When ASC 808 Gets Clarification, Life Science Companies Need Accountants to Implement New Rules

Companies that have entered into collaborative arrangements to jointly research, develop, and commercialize intellectual property, are getting clear guidance on how to recognize and measure those arrangements. A new accounting rule, ASU 2018-18, requires certain transactions between participants in a collaborative arrangement to be accounted for under the new revenue standard, ASC 606, when the counterparty is a customer. 

Bloomberg Tax spoke with Deloitte partner Dennis Howell about how the accounting rule will affect companies and industries, and how they need to prepare for adoption of the new rule.

Affecting Companies Providing R&D Service

ASC 808 defines a collaborative arrangement as “a contractual arrangement under which two or more parties actively participate in a joint operating activity and are exposed to significant risks and rewards that depend on the activity’s commercial success.” Howell said that collaborative arrangements are common among life science companies when they work together on research and development of new drugs and devices.  

U.S. generally accepted accounting principle, ASC 808, didn’t provide guidance on how to recognize and measure these transactions. Historically, “entities have been developing their own accounting policies to fill the gap that U.S. GAAP didn’t provide,” Howell said. “When companies are developing their own policies, diversity exists,” he added. Some companies apply legacy revenue Industry guidance to recognize those transactions while others don’t.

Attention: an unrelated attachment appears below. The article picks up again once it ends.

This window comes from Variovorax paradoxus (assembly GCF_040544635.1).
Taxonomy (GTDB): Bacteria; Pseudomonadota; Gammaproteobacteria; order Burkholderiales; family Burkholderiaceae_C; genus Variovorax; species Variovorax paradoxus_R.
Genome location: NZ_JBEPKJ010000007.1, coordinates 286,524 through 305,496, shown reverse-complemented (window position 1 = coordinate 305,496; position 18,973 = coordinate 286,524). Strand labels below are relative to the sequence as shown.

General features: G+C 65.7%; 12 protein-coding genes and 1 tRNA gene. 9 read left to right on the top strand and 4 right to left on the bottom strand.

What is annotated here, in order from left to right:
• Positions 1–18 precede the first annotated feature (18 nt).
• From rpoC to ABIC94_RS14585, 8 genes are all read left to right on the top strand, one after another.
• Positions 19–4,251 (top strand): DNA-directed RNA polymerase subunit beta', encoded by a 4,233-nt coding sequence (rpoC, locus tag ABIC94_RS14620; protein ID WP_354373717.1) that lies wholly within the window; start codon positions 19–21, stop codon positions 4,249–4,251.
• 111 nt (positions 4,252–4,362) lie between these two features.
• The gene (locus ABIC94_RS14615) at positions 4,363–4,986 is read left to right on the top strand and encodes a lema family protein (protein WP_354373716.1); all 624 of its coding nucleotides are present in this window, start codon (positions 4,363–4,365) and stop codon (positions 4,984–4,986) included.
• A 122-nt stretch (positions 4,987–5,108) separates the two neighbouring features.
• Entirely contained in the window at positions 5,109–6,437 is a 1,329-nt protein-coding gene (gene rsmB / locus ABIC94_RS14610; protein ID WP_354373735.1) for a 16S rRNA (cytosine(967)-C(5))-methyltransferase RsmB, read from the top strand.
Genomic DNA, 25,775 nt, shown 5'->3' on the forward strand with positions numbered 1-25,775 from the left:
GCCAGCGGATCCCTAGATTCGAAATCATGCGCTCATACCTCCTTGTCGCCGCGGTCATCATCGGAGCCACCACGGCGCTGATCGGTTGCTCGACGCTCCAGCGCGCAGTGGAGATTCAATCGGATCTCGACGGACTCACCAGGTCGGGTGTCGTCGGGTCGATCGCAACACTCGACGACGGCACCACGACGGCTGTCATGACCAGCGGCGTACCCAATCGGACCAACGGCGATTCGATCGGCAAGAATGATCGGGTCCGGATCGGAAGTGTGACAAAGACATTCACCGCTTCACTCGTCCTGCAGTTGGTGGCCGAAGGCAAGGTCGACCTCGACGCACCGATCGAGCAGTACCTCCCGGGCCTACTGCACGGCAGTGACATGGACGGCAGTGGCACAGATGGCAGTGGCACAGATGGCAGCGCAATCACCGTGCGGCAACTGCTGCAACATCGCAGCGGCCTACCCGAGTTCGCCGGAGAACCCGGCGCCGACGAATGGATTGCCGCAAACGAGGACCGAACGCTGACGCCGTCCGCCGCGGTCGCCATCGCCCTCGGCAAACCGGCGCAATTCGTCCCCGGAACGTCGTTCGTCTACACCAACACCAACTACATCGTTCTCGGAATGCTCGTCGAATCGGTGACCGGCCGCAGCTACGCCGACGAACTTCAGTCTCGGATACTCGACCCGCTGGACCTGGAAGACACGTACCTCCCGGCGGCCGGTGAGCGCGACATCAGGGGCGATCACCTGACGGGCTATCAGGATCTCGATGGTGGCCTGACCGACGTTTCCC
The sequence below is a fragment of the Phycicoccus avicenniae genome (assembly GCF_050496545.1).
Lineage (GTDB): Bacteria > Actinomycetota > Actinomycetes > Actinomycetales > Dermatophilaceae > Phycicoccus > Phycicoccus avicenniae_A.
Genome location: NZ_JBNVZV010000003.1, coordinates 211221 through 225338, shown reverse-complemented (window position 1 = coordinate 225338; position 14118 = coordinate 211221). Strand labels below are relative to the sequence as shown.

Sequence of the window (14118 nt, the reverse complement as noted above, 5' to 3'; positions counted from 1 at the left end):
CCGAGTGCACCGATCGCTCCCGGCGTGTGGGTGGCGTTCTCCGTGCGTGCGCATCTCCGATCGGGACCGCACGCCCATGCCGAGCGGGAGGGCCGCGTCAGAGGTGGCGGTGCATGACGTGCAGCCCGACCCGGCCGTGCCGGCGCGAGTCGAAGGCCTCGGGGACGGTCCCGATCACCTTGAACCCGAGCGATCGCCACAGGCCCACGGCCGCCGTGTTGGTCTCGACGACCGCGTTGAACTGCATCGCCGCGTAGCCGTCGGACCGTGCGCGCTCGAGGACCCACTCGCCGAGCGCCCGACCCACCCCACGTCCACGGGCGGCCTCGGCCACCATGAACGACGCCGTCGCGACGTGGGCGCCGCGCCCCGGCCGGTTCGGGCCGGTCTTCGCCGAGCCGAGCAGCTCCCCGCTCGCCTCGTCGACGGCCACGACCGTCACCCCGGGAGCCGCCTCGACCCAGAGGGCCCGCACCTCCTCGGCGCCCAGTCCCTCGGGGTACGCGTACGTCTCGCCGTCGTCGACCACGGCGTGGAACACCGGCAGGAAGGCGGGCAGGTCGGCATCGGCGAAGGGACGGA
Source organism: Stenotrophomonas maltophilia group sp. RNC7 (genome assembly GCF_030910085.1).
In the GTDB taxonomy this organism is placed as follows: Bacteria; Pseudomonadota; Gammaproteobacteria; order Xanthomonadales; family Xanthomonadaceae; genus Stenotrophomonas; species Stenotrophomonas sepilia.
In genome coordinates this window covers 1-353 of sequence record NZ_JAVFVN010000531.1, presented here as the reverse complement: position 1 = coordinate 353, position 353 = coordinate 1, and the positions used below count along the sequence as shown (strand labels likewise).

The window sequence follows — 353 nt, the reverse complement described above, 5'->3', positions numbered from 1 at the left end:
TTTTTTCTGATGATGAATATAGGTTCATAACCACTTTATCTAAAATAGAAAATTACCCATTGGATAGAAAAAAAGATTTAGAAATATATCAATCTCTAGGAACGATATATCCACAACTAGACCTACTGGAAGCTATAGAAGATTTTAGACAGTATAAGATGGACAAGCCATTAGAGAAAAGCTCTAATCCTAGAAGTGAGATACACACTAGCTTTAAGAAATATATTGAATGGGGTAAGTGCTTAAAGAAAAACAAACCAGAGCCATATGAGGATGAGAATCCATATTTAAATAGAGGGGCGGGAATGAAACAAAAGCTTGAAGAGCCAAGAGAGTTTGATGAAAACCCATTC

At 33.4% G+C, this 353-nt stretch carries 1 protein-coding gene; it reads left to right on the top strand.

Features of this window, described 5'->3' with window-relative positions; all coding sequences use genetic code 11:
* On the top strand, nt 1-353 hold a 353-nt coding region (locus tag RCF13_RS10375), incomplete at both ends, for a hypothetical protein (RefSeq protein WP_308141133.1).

Under ASU 2018-18, if a company concludes that a collaborative arrangement is a contract with a customer, or a distinct part of the arrangement is within the scope of ASC 606, the company should apply all of ASC 606's requirements, including the disclosure requirements. However, depending on how historically close companies were to applying ASC 606, they may or may not be impacted by the new rule.

Howell said that many biotech companies have collaborative arrangements to provide R&D services to pharmaceutical companies. If those biotech companies conclude the pharmaceutical companies are their customers, they will need to apply ASC 606. 

Another situation Howell has seen in practice is when two pharmaceutical companies are both providing R&D activities to each other within a collaborative arrangement. “If the R&D activities are not viewed as ordinary activities that pharmaceutical companies provide, neither of the activities is accounted for under 606.”

He expects the new rule, ASU 2018-18, to have some impact on biotech companies but not a lot of impact on pharmaceutical companies. 

Preparing for Adoption

Howell said that companies should begin preparing by inventorying their current collaborative arrangements, and “go through those arrangements to determine if there is a customer vendor relationship, or if the good or service elements in the arrangements are distinct.” If those arrangements are in the scope of ASC 606, companies then should follow the five steps required in the revenue guidance. 

For the arrangements or the elements under the arrangements that companies determined are not within the scope of the revenue model, Howell said that they then need to establish a policy to determine the appropriate rule they need to apply to account for those arrangements and apply the rule consistently. 

Overall, the new accounting rule will improve consistency among companies in accounting for collaborative arrangements. It is really “good guidance for biotech companies and companies providing R&D services,” Howell concluded.


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